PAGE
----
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How to Capture Fascinating Images of Ordinary Things

The most amazing street photographs provide a different way of seeing everyday things. In this article, we share some ideas for creating unique images out of seemingly mundane subjects. (Reported by: Ikuko Tsurumaki, Kazuo Nakahara)

Stingray reflection

EOS 5D Mark III/ EF16-35mm f/2.8L II USM/ FL: 24mm/ Aperture-priority AE (f/2.8, 1/125 sec, EV±0)/ ISO 10000/ WB: 5,700K
Photo by Kazuo Nakahara

Sometimes, you find interesting angles in the most unexpected places. I was relaxing in a café one day when I glanced at my smartphone on the table and found that it had become a window to a whole new world—or rather, the underwater world of the nearby aquarium tank, mirrored in the screen. 


Idea 1: Look out for reflections in unexpected objects

A quirky juxtaposition creates intrigue

It is quite surreal to see another world reflected in a normal, everyday object. The coffee cup next to the smartphone was in the reflection too, creating an intriguingly incongruous juxtaposition that I just had to photograph. And so I did, using a wide angle that allowed much of the aquarium to be captured.


Perfecting the shot

To nail shots like this, it is important to:

1. Establish focus on the reflected image. Use MF if you can’t acquire focus using AF. If you establish focus on the smartphone, the reflection will not be properly captured.
2. Freeze motion.  I chose a shutter speed that froze the fish in motion to complete the surreal effect.


Failed shot: The reflection "disappears" when you focus on the wrong thing

Smartphone and coffee cup (no reflection, failed shot)

EOS 5D Mark III/ EF16-35mm f/2.8L II USM/ FL: 35mm/ Aperture-priority AE (f/2.8, 1/125 sec, EV±0)/ ISO 12800/ WB: 5,700K
Photo by Kazuo Nakahara

When I established focus on the entire smartphone instead of its screen, I failed to capture the aquarium reflection and ended up with an ordinary-looking shot of the objects on the table.

Check out the following for more articles on photographing reflections:
Tips for Water Reflection Photography: Fun with Puddles!
Create a Cool, Serene World with Water Reflections and White Balance


Idea 2: Include a sub-frame for a subjective point-of-view

Vintage car (with sub-framing)

EOS 5D Mark III/ EF50mm f/1.2L USM/ FL: 50mm/ Aperture-priority AE (f/2, 1/250 sec, EV+0.7)/ ISO 100/ WB: Auto
Photo by Ikuko Tsurumaki

I photographed this vintage car from the front passenger’s seat of the car behind it. By framing the composition to include parts of the bonnet and window frame of the car I was in, I created a subjective point-of-view.  

Do you feel like you're the one in the front seat? This is what a subjective point-of-view does: It gives the viewer the illusion that he/she is involved in the scene, not simply observing it. Framing the shot in this way creates visual interest and suggests a story, leaving much fodder for the viewer’s imagination.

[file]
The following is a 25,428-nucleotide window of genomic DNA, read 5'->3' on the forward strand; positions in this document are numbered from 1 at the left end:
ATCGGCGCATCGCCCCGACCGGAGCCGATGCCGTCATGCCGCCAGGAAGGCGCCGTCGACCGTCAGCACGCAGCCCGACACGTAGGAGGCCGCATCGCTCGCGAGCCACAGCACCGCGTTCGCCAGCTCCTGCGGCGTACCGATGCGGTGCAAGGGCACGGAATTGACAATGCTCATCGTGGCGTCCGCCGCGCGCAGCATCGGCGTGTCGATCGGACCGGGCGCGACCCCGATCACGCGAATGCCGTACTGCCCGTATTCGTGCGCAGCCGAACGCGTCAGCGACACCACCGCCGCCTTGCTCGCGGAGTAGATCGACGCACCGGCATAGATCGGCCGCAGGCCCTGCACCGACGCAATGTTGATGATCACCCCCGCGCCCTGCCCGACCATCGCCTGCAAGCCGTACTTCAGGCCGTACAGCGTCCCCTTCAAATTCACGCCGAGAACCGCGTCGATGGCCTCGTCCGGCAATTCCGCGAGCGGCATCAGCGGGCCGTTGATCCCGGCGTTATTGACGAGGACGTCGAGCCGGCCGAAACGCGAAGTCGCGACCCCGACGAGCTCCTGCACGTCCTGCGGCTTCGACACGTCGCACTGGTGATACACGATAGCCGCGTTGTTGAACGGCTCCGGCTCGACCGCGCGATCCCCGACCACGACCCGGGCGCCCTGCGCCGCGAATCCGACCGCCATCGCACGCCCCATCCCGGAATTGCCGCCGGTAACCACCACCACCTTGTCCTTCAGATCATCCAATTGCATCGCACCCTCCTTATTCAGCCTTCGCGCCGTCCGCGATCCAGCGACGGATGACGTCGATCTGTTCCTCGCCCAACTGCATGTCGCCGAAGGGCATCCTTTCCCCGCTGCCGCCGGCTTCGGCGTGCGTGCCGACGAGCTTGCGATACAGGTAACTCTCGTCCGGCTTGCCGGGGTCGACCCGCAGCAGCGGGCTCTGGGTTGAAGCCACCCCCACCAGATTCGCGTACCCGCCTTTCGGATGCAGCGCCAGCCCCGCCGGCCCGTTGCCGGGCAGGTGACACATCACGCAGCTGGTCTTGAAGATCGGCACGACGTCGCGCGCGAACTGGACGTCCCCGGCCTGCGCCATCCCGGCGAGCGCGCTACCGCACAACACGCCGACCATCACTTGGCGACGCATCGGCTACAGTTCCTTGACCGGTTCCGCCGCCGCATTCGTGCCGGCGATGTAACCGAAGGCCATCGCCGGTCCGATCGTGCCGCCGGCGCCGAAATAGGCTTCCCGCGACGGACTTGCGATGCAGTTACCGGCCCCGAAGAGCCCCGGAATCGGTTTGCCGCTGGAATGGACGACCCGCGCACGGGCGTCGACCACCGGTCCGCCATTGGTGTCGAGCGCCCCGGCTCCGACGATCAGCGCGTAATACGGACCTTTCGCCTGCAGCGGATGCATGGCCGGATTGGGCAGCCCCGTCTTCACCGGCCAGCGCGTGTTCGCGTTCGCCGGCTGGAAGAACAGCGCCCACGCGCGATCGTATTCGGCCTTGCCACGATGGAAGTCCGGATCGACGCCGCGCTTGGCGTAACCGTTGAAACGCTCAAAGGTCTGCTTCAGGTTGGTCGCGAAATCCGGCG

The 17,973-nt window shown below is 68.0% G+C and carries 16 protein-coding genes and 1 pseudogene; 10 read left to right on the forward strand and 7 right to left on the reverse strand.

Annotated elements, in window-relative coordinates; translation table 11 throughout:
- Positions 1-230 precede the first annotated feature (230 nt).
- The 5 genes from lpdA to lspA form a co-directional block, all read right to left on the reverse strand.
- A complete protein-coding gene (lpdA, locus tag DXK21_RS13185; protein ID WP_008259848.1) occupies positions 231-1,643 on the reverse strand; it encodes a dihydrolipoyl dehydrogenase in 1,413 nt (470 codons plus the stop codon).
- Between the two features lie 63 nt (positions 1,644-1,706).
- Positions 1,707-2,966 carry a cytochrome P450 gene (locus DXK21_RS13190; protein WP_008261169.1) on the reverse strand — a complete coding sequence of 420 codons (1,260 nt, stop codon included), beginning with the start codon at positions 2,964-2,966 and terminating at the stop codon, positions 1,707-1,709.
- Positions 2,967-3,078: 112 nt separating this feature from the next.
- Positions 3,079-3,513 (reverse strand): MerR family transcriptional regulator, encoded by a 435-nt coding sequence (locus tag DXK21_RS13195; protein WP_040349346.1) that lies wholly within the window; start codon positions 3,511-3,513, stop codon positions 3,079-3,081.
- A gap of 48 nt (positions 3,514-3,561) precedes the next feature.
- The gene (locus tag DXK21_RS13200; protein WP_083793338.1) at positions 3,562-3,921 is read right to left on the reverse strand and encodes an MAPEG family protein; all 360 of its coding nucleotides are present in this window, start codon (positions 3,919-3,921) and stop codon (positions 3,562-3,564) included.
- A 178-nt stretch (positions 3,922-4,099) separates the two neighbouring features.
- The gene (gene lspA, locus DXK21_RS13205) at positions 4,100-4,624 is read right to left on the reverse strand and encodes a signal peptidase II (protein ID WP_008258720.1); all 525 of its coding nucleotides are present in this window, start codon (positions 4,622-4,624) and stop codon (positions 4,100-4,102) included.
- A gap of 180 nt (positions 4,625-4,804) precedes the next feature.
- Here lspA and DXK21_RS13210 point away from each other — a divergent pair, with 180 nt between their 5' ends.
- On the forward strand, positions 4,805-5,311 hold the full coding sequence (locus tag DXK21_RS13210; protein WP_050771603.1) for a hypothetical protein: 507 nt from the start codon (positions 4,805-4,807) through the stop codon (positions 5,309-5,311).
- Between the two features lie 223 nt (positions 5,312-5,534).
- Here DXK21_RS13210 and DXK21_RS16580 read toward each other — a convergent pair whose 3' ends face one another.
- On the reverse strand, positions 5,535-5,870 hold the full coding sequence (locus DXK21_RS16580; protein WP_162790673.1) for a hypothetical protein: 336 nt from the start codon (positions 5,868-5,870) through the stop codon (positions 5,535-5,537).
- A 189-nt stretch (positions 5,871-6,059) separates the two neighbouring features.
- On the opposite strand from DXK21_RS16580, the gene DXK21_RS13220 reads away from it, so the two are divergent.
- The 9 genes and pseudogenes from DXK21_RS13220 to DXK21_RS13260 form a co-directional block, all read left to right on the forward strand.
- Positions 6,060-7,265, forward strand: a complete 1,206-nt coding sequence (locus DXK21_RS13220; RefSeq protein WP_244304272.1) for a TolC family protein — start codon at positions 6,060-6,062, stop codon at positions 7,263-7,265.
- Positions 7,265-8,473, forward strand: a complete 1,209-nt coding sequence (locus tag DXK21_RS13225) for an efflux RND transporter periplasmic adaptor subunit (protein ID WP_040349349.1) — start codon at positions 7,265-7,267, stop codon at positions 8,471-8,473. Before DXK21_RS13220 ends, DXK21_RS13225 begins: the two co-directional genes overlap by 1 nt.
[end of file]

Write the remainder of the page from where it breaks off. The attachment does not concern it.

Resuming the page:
You might also be interested in:
Standard Lens Techniques: Using the Point of View to Draw the Viewer In
EF50mm f/1.8 STM: A Review with Useful Composition Tips
Why Professional Photographers Love the EF50mm f/1.4 USM: Unique Features & Usage Tips


Why I chose f/2

For this scene, I chose to use a rather wide aperture of f/2, which is just slightly more than one shutter speed stop from the maximum aperture. This was because:

- I was shooting from a moving vehicle and needed a fast shutter speed;
- I wanted to achieve a good foreground bokeh using my 50mm lens; and
- By making the area surrounding the vintage car (which is in focus) look softer, I can isolate the car and make it “pop”.


Perfecting the shot

Shooting while on the move is challenging because of the ever-changing conditions. For this scene, I aimed to:

1. Find a camera angle that made the vintage car look attractive;
2. Ensure that there wasn’t too much distance between my car and the vintage car; and
3. Capture the shot at the perfect timing, where the surrounding scenery complemented the blue vintage car and made it stand out.

I also made sure that there were no distracting elements in the background.


Failed shot: No sub-framing creates a boring photo

Failed shot of vintage car (no sub-framing)

EOS 5D Mark III/ EF50mm f/1.2L USM/ FL: 50mm/ Aperture-priority AE (f/1.4, 1/1000 sec, EV+0.7)/ ISO 100/ WB: Auto
Photo by Ikuko Tsurumaki

This shot was taken without the sub-framing effect provided by the car windows. It does not provide context—you cannot tell that this scene was shot from inside another vehicle. There is no sense of a story, and the image becomes rather ordinary and uninteresting.

Find out some more ways to frame your photos here:
How To Frame Your Photos


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Digital Camera Magazine

A monthly magazine that believes that enjoyment of photography will increase the more one learns about camera functions. It delivers news on the latest cameras and features and regularly introduces various photography techniques.
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Kazuo Nakahara

Kazuo Nakahara

Born in Hokkaido in 1982, Nakahara turned to photography after working at a chemical manufacturing company. He majored in photography at the Vantan Design Institute and is a lecturer for photography workshops and seminars, in addition to working in commercial photography. He is also a representative of the photography information website studio9.


Ikuko Tsurumaki

Ikuko Tsurumaki

Born in Tokyo in 1972, Tsurumaki started learning photography while working with an advertising agency, and became a photographer after her career as an assistant. She is currently engaged in activities including photo shoots for magazines, writing articles, and conducting photography lectures and seminars.